1 tablespoon olive oil
1 tablespoon butter
Salt and pepper to taste
Heat nonstick saute pan to medium-high heat. Add 1 Tbsp butter and 1 Tbsp
of olive oil.
Season Halibut with salt and white pepper. Add to saute pan. Saute for 3 to 4 minutes and flip Halibut; saute till flaky and moist (medium-well). Remove from pan and serve with your favorite rice and sauteed vegetables. Top with a generous portion of room temperature balsamic strawberry salsa.
Balsamic Strawberry Salsa
6 tablespoons olive oil
3 tablespoons balsamic vinegar
1/2 teaspoon salt
1 pint fresh strawberries, coarsely chopped
8 green onions, chopped
2 pints cherry tomatoes, chopped
1/2 cup chopped fresh cilantro
Whisk together first 3 ingredients in a large
bowl; add strawberries and remaining
ingredients, tossing to coat.
Chill at least 1 hour.
Yields 6 cups
Matt Souder has spent a long time manning kitchens, but the executive chef at Three Peaks Grill is anything but burned out.
"Don't let the gray fool you," Souder said. "I'm young at heart."
Souder talks about cooking like someone who just recently discovered a passion, not someone who has been in kitchens for 25 years. He constantly searches the Internet for new recipes, and he's a perpetual experimenter - toying with ingredients and trying new techniques.
That constant exploration is what Souder loves most about his job.
"I love its never-ending, always-changing form," Souder said. "Every day is a learning experience with cooking."
Of course, Souder's experimentation often results in a successful dish. Take, for example, his pan-seared halibut with rosemary vegetable medley, rice pilaf and balsamic strawberry salsa. Souder said the flaky halibut and fruity - not spicy - salsa make for a refreshing dish.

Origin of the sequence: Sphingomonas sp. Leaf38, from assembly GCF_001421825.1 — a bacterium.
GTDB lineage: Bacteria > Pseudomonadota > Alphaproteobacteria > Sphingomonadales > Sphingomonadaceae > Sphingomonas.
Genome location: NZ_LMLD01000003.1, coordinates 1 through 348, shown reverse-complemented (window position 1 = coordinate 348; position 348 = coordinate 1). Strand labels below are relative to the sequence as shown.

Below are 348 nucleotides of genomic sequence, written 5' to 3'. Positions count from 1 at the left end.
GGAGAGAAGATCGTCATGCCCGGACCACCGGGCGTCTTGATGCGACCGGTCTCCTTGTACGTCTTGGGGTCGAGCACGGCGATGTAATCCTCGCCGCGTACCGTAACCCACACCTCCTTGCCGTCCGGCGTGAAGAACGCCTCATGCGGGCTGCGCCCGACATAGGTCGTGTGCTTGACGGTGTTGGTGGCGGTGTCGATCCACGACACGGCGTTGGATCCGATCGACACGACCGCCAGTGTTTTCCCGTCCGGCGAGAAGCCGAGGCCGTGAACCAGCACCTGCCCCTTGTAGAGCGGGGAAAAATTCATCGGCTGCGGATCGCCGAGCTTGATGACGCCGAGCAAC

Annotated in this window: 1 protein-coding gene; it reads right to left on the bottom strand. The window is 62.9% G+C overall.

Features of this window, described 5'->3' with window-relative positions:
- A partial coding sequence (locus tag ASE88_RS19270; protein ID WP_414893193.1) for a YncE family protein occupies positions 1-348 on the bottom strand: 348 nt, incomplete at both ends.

The dish is presented elegantly with the rice in a pyramid shape and a sprig of smoldered rosemary placed on top. Souder said throwing in bits and pieces here and there go a long way toward presenting a fancy dish.
Souder has cooked from coast to coast - and beyond. He was born in Philadelphia, where his brother is a chef, and he has worked in kitchens in Florida, Boston, Arizona, New Hampshire and Hawaii. Souder's Steamboat experience includes stints at Old Town Pub, Winona's and Freshies. He graduated from the Florida Culinary Institute in West Palm Beach in 1987.
His affinity for seafood dishes was influenced by the time he's spent in coastal cities. Souder said seafood is one of Three Peaks' main attractions, and he works hard to bring fresh fish to his restaurant. If a poor-quality shipment comes in, he doesn't hesitate to send it back, even if that means losing a menu item.
As Souder tells frustrated servers, "To preserve the quality and freshness of the product, sometimes you run out. I'd rather run out."
Being an executive chef at a restaurant of Three Peaks' caliber is a major responsibility. Souder arrives at the restaurant between 9 and 11 a.m. daily, and stays until the restaurant closes late in the evening.
"It takes a lot of hours, but it's worth it in the long run," Souder said. "I get to come into my office and have fun."